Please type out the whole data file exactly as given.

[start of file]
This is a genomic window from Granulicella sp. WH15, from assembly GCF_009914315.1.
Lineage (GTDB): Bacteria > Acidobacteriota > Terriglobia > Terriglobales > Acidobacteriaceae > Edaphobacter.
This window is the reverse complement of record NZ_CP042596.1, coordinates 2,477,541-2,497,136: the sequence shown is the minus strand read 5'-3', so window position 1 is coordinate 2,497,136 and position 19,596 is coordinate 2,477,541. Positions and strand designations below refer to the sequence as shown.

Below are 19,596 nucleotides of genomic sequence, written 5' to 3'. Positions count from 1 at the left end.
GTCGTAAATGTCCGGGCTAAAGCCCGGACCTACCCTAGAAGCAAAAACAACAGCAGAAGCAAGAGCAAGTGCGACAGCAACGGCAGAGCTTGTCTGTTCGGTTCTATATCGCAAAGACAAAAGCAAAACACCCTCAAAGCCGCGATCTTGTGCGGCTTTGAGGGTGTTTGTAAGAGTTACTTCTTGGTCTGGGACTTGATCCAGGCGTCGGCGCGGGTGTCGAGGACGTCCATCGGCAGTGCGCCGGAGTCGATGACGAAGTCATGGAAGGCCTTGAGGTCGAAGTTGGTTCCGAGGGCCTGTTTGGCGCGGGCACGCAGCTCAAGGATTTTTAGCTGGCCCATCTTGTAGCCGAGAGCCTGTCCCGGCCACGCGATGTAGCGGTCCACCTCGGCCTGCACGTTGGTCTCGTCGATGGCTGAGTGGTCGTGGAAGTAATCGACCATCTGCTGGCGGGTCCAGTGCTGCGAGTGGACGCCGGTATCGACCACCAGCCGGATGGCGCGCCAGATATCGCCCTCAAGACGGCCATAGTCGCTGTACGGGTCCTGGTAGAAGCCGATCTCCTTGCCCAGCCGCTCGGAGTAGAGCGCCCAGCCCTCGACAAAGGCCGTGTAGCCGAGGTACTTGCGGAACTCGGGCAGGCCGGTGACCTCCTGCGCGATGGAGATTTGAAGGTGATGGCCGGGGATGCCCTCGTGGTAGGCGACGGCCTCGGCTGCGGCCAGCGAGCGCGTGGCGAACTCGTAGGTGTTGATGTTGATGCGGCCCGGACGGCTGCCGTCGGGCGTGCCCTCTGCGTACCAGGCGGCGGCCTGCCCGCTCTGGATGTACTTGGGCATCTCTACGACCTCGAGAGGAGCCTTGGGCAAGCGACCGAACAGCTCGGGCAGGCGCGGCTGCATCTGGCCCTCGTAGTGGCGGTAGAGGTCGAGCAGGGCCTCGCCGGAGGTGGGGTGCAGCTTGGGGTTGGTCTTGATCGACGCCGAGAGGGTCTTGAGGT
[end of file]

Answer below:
This is a genomic window from Granulicella sp. WH15, from assembly GCF_009914315.1.
Lineage (GTDB): Bacteria > Acidobacteriota > Terriglobia > Terriglobales > Acidobacteriaceae > Edaphobacter.
This window is the reverse complement of record NZ_CP042596.1, coordinates 2,477,541-2,497,136: the sequence shown is the minus strand read 5'-3', so window position 1 is coordinate 2,497,136 and position 19,596 is coordinate 2,477,541. Positions and strand designations below refer to the sequence as shown.

Below are 19,596 nucleotides of genomic sequence, written 5' to 3'. Positions count from 1 at the left end.
GTCGTAAATGTCCGGGCTAAAGCCCGGACCTACCCTAGAAGCAAAAACAACAGCAGAAGCAAGAGCAAGTGCGACAGCAACGGCAGAGCTTGTCTGTTCGGTTCTATATCGCAAAGACAAAAGCAAAACACCCTCAAAGCCGCGATCTTGTGCGGCTTTGAGGGTGTTTGTAAGAGTTACTTCTTGGTCTGGGACTTGATCCAGGCGTCGGCGCGGGTGTCGAGGACGTCCATCGGCAGTGCGCCGGAGTCGATGACGAAGTCATGGAAGGCCTTGAGGTCGAAGTTGGTTCCGAGGGCCTGTTTGGCGCGGGCACGCAGCTCAAGGATTTTTAGCTGGCCCATCTTGTAGCCGAGAGCCTGTCCCGGCCACGCGATGTAGCGGTCCACCTCGGCCTGCACGTTGGTCTCGTCGATGGCTGAGTGGTCGTGGAAGTAATCGACCATCTGCTGGCGGGTCCAGTGCTGCGAGTGGACGCCGGTATCGACCACCAGCCGGATGGCGCGCCAGATATCGCCCTCAAGACGGCCATAGTCGCTGTACGGGTCCTGGTAGAAGCCGATCTCCTTGCCCAGCCGCTCGGAGTAGAGCGCCCAGCCCTCGACAAAGGCCGTGTAGCCGAGGTACTTGCGGAACTCGGGCAGGCCGGTGACCTCCTGCGCGATGGAGATTTGAAGGTGATGGCCGGGGATGCCCTCGTGGTAGGCGACGGCCTCGGCTGCGGCCAGCGAGCGCGTGGCGAACTCGTAGGTGTTGATGTTGATGCGGCCCGGACGGCTGCCGTCGGGCGTGCCCTCTGCGTACCAGGCGGCGGCCTGCCCGCTCTGGATGTACTTGGGCATCTCTACGACCTCGAGAGGAGCCTTGGGCAAGCGACCGAACAGCTCGGGCAGGCGCGGCTGCATCTGGCCCTCGTAGTGGCGGTAGAGGTCGAGCAGGGCCTCGCCGGAGGTGGGGTGCAGCTTGGGGTTGGTCTTGATCGACGCCGAGAGGGTCTTGAGGT